The Aboriginal Elder series is an exploration in consciousness.
As a child and adult near-death experiencer (nde) I have come to understand the nde is all about consciousness. I allow creativity to flow through me and use it as a tool to explore. These paintings are a series of evolving teachings from Aboriginal Elders I was introduced to. They are in no way a comment on the beliefs or culture of the Aboriginal people, rather my interpretation of what I am feeling.
More words for viewing the artwork;
There is an utter silence that falls around me, and I feel the eyes, the presence of five Aboriginal Elders behind my right shoulder. They are quietly waiting, holding the space, a place of deep emptiness. That is when it is time to feel their energy and allow it to come through.
Painting is my 'tool of choice,' and through years of practice I can abide there without words in a meditative space.
The most difficult part is trying to capture a continual flow of multidimensional information with a two-dimensional medium. I have no idea how to portray layers of continual activity on canvas. In painting 6, Expansion, red-orange fire is erupting behind the deep blues of creation. If you allow yourself to perceive the shapes flowing in space, continual movement behind, above, within the vastness of the void, it will help enliven the artwork.
My colors are poor imitations of the light I see/feel and therefore another source of frustration when attempting to express what I'm perceiving. I've blocked out the sound, confined my perception to a small area of information, hoping that in some way there is a translation that reaches out.
Usually the gentle nudge to paint in this way comes when I have time. Often I'll start, only to feel the connection slowly wind down and know to put the brush aside until further notice (a day, a month, more).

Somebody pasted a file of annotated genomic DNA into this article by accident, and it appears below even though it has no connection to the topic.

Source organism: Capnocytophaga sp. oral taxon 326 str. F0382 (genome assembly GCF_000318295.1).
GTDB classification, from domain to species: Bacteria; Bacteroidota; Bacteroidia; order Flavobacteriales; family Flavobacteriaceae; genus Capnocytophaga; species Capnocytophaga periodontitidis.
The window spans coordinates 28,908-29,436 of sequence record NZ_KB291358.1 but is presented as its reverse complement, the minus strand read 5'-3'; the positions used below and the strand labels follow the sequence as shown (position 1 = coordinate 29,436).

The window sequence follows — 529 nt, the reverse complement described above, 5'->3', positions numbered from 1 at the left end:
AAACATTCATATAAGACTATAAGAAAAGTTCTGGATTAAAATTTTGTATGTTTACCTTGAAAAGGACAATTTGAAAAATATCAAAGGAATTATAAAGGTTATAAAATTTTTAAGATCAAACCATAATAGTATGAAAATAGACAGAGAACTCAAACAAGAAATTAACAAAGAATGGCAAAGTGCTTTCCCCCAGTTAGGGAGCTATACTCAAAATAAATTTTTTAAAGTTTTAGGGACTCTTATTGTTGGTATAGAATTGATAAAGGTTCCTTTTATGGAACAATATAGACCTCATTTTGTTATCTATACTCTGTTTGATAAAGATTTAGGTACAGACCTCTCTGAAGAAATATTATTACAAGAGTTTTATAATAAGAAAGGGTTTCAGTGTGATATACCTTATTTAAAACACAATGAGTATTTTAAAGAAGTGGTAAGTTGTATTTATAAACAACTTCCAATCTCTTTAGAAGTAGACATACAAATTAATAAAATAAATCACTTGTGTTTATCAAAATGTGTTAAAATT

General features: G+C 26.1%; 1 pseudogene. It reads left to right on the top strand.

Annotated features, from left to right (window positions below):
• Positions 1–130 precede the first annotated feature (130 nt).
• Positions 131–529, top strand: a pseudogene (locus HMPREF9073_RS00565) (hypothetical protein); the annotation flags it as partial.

The nature of painting this way is contrary to the training I received when getting my BFA (Bachelor of Fine Arts).
The red-orange fire in Painting 6, Expansion, was painted in large shapes, later to be interlaced with other colors and therefore shaved down. If I was working from a photo, let's say, I would paint the red-orange shapes, then add the other colors around them rather then block out an area in a solid color.
The paintings are not an inner visual snapshot. I have no idea what I am painting, what it will look like, what it is until the knowingness to 'stop' happens. When my art training says the painting is getting too busy, the design is confusing, the perspective is wrong, I am reminded that these paintings are telling a story. They are not to be perceived in a particular way but are to evolve.
Finally a quote from Oscar Wilde: "Mere color, unspoiled by meaning, unallied with definite form, can speak to the soul in a thousand different ways."